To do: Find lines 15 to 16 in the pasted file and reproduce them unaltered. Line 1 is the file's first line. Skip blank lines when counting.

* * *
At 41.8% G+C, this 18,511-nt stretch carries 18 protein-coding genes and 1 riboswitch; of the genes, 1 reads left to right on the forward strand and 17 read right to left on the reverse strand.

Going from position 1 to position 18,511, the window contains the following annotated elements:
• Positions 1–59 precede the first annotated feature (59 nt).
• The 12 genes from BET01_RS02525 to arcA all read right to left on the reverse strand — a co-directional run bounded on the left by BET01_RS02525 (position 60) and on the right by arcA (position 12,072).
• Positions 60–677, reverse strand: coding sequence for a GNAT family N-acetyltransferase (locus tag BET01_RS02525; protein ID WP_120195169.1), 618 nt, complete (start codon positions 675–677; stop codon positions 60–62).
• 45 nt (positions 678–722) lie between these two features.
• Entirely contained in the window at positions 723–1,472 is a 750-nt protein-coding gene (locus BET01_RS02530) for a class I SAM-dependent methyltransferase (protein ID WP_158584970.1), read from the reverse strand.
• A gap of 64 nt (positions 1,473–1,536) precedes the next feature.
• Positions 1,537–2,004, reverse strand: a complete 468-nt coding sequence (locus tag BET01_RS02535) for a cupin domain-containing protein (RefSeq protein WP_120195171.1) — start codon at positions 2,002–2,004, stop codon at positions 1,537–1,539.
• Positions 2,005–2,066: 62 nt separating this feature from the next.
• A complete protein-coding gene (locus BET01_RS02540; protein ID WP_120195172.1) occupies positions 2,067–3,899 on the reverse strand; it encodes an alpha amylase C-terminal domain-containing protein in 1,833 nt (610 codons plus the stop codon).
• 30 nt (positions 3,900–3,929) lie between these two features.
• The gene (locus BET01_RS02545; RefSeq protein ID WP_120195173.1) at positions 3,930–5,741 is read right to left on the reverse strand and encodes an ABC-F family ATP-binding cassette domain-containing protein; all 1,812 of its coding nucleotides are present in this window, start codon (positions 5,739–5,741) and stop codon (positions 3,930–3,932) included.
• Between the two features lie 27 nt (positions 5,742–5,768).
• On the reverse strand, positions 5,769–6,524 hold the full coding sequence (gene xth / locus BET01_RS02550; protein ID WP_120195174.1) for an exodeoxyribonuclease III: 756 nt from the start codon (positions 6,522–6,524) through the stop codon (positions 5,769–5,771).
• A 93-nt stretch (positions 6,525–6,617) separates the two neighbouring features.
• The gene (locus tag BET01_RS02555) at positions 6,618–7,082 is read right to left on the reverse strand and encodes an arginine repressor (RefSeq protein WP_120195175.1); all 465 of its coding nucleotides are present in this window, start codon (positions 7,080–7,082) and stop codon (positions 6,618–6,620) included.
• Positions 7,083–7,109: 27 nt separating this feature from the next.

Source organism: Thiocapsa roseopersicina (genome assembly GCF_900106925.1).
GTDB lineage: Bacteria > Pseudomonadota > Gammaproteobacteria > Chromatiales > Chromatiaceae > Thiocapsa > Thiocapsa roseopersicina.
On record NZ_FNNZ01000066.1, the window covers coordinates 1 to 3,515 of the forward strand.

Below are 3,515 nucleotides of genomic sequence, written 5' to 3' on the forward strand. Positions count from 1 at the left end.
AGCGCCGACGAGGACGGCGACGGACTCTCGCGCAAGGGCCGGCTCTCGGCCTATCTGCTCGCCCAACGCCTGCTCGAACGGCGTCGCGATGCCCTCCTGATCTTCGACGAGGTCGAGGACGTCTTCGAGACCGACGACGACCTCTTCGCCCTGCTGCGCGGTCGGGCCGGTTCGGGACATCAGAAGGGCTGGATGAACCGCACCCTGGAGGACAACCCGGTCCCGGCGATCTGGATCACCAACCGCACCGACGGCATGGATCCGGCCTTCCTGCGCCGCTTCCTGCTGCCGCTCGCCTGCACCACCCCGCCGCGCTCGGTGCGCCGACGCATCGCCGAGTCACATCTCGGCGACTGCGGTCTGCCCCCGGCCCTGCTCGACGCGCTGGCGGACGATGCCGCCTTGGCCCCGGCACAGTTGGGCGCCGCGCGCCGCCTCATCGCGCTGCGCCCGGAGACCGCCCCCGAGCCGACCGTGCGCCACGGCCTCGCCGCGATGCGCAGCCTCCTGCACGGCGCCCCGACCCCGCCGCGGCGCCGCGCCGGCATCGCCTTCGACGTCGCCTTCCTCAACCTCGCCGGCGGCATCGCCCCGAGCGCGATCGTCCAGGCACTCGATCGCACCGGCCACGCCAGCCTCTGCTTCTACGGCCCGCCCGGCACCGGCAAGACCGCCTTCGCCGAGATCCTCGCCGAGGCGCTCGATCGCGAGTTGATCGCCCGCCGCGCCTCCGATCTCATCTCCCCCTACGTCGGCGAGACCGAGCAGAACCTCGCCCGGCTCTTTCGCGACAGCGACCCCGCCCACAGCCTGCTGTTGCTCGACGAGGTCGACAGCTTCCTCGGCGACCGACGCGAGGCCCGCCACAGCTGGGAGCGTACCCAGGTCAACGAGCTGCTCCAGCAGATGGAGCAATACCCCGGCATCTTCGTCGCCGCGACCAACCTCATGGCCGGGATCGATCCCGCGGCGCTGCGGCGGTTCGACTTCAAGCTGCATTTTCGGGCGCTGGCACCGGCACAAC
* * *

• On the reverse strand, positions 5,769–6,524 hold the full coding sequence (gene xth / locus BET01_RS02550; protein ID WP_120195174.1) for an exodeoxyribonuclease III: 756 nt from the start codon (positions 6,522–6,524) through the stop codon (positions 5,769–5,771).
• A 93-nt stretch (positions 6,525–6,617) separates the two neighbouring features.